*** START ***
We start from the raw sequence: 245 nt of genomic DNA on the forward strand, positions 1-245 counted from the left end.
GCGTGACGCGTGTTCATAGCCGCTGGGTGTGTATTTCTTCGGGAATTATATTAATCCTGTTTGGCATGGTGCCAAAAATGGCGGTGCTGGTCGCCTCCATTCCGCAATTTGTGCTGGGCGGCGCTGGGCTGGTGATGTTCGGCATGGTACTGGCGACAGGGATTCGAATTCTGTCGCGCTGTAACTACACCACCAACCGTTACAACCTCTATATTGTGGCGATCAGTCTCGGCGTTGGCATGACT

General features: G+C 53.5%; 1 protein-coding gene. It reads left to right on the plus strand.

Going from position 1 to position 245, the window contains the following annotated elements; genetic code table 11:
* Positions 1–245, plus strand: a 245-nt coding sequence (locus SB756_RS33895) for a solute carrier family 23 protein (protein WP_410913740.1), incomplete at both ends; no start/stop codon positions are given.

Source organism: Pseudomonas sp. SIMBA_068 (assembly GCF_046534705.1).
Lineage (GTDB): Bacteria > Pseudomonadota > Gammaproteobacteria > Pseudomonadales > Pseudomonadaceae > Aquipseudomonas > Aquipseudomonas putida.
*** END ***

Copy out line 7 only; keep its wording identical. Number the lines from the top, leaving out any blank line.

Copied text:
Lineage (GTDB): Bacteria > Pseudomonadota > Gammaproteobacteria > Pseudomonadales > Pseudomonadaceae > Aquipseudomonas > Aquipseudomonas putida.